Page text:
For Allen Schreiber, oil and Husker football don't mix.
The Lincoln man spent the Sept. 3-4 weekend protesting the proposed TransCanada Keystone XL pipeline in front of the White House. On Saturday, he joined thousands of fellow Husker fans inside Memorial Stadium cheering their team to victory over Fresno State.
Then the cheering stopped.
A highlights video for the Huskers' 1978 conference championship football team appeared on the giant HuskerVision screen inside the stadium. When the logo for the video's sponsor appeared at the beginning and end, people in the stands began booing.
"To me, that was just a real strong gut punch as a Nebraskan," Schreiber said.
To him and others who saw the video titled the "Husker Pipeline," it appeared to be an advertisement for sponsor TransCanada.
The University of Nebraska-Lincoln athletic department ended the sponsorship agreement Wednesday after fans and others complained.
"I want to make it clear that the athletic department has no position, either pro or con, regarding the proposed TransCanada Pipeline," Athletic Director Tom Osborne said in a statement Wednesday afternoon.
Osborne said the athletic department's marketing partner, IMG College, and the Husker Sports Network signed the sponsorship arrangement with TransCanada in April, before the proposed Keystone XL pipeline became so controversial.
"We have certain principles regarding advertising in the stadium such as no alcohol, tobacco or gambling advertisements. We also avoid ads of a political nature," he said. "Over the last two or three months, the pipeline issue has been increasingly politicized. Our athletic events are intended to entertain and unify our fan base by providing an experience that is not divisive."
He said he regretted having to end the sponsorship deal, adding that TransCanada and IMG/Husker Sports Network had acted honorably and "with best intentions."
TransCanada spokesman Jeff Rauh said the company was disappointed by the decision.
"We're proud to be active members in the community and sponsors of Husker football," he said. "Our sponsorship of the Huskers is something that our employees have encouraged and valued."
He said TransCanada has offices in Omaha and has had a presence in Nebraska since the early 1980s. The company has received supportive comments about its Husker sponsorship from landowners and other pipeline stakeholders, Rauh said.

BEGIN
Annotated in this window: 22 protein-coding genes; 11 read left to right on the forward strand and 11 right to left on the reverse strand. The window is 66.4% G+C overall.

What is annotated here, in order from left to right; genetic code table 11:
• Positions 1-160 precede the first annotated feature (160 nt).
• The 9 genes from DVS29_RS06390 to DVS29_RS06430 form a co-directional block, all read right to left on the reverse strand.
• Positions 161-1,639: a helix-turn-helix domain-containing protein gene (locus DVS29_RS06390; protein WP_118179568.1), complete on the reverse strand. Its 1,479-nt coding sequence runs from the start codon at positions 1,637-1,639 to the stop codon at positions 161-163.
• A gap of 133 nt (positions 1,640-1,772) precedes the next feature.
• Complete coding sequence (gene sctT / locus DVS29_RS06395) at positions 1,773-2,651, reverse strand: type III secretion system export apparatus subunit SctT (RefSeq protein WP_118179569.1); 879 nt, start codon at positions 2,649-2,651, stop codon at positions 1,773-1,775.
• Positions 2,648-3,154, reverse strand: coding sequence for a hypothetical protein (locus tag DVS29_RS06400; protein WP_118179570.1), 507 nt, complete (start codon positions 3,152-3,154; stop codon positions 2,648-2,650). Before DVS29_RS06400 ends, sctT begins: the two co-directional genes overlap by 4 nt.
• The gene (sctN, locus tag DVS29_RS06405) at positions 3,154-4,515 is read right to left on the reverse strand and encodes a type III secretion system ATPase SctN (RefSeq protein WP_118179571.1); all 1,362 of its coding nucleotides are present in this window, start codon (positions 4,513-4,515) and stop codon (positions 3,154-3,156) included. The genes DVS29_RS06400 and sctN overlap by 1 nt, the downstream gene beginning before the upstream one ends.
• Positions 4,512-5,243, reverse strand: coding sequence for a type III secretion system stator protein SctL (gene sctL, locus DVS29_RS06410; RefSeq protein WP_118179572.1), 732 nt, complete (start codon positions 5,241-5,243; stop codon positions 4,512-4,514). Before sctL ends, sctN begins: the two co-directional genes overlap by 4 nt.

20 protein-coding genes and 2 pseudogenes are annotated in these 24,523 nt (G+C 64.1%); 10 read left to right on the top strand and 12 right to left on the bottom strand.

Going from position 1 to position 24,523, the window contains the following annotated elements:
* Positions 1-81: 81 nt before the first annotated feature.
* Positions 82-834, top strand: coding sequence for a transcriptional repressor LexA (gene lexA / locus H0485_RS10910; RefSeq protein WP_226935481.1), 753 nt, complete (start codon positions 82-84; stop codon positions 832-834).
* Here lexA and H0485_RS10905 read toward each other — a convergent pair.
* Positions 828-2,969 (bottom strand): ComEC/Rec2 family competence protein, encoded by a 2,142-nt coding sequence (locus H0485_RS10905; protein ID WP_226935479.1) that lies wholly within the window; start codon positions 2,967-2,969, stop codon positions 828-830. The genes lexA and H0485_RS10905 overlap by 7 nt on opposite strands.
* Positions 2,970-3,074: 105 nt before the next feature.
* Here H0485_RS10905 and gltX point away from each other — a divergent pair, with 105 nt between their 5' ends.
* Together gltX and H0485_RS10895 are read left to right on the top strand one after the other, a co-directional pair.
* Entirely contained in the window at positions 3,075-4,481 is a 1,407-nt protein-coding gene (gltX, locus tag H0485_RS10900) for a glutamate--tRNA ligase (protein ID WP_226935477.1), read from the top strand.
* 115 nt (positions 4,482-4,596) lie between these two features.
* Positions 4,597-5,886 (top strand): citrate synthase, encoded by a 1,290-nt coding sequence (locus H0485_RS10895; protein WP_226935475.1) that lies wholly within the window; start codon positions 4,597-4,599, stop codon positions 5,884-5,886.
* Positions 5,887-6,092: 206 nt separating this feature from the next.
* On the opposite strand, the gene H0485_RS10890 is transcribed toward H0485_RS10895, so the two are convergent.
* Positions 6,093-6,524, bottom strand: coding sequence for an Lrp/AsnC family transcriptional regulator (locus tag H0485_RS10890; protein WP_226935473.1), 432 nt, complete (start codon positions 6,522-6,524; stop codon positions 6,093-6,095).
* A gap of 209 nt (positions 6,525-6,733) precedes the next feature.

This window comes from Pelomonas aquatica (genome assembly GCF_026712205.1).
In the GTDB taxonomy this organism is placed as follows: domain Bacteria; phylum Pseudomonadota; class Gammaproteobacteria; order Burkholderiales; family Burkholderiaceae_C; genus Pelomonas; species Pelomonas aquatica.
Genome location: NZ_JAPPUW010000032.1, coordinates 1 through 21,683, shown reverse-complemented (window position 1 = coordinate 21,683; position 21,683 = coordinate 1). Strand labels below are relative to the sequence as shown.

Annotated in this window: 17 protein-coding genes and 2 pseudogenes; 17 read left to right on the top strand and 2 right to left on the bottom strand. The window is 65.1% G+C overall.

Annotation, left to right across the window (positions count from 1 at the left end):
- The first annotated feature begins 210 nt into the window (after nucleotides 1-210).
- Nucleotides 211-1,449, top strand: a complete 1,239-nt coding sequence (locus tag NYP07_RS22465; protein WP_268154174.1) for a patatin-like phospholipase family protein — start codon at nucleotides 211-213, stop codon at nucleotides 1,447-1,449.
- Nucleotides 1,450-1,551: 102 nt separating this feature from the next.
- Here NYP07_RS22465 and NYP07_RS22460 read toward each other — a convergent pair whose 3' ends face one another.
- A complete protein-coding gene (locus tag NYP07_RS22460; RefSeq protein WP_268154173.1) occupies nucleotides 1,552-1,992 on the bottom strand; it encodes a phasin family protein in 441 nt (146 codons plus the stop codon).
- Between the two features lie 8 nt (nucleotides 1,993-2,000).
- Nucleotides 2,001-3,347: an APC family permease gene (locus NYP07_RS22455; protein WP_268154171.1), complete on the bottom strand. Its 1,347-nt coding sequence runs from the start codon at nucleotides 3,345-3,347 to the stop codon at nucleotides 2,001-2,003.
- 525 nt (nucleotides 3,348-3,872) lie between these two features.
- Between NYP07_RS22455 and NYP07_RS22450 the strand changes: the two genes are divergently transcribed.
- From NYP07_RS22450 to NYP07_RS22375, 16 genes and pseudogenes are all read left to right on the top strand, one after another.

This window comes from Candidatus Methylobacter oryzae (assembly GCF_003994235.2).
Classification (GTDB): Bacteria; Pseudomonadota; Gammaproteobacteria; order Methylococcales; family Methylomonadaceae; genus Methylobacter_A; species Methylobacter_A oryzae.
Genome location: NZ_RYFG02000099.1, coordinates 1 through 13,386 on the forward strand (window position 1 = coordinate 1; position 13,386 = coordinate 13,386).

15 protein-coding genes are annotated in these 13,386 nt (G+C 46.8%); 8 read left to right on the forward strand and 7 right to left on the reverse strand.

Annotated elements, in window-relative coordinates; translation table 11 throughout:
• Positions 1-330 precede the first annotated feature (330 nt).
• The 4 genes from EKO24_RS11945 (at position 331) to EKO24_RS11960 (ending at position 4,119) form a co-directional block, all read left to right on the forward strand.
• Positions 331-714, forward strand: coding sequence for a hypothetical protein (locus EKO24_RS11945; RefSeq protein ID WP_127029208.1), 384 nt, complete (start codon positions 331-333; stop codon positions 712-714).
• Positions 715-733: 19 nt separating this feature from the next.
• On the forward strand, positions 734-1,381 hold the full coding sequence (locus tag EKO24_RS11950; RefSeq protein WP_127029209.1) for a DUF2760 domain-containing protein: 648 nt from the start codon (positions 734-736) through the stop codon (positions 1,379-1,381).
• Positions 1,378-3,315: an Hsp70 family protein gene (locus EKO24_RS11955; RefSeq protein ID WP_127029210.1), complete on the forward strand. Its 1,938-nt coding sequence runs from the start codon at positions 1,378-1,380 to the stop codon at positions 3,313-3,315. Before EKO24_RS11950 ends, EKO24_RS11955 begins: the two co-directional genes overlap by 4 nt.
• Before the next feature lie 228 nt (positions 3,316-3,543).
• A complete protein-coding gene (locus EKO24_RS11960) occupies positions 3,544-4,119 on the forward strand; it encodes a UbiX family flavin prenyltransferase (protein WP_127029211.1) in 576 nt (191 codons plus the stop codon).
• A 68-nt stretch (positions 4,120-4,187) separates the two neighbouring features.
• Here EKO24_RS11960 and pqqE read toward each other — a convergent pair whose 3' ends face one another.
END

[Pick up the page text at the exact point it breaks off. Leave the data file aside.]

TransCanada plans to divert the money it would have spent on its Husker sponsorship toward nonprofits in Nebraska. Rauh said the company donated $137,000 in Nebraska in 2010 and $500,000 since 2007.
"We'll redeploy those funds for other purposes here in the state," he said.
Those who oppose the Keystone XL pipeline say the video attempted to draw connections between the Huskers' tradition of strong offensive lines and TransCanada. They said it was unfair for the company to attempt to associate itself with Husker football when it was in the midst of trying to gain approval for its controversial pipeline.
The pipeline would carry Canadian oil across Nebraska and several other states and cross the Ogallala Aquifer, which supplies water for drinking and irrigation to parts of several states.
Several elected officials in Nebraska, including Gov. Dave Heineman and its two senators, have raised concerns about the pipeline and its proposed route, which would cross the Nebraska Sandhills.
"We wish they would take their message elsewhere, because Nebraskans are not buying their message," said Jane Kleeb, executive director of BOLD Nebraska.
Tyson Johnson, a senior UNL political science and economics major from Daykin, said he saw the TransCanada-sponsored highlights video at the Chattanooga game Sept. 3.
Johnson, who was arrested along with hundreds of others outside the White House on Aug. 22 while protesting the Keystone XL, said he also saw an advertisement for TransCanada while watching the Nebraska-Fresno State game on Saturday on the Big Ten Network.
"I was displeased to see that TransCanada was getting any kind of air time at a football game," he said.
Kleeb said she worked with an advertising agency to estimate how much TransCanada has spent on advertising in Nebraska and discovered the company had spent about $200,000 over a recent two-week period.
Rauh, who said he couldn't confirm Kleeb's estimate, said TransCanada's advertising efforts are meant to provide Nebraskans with information about the pipeline.
"I certainly think it's incumbent upon us to share factual information about the project," he said.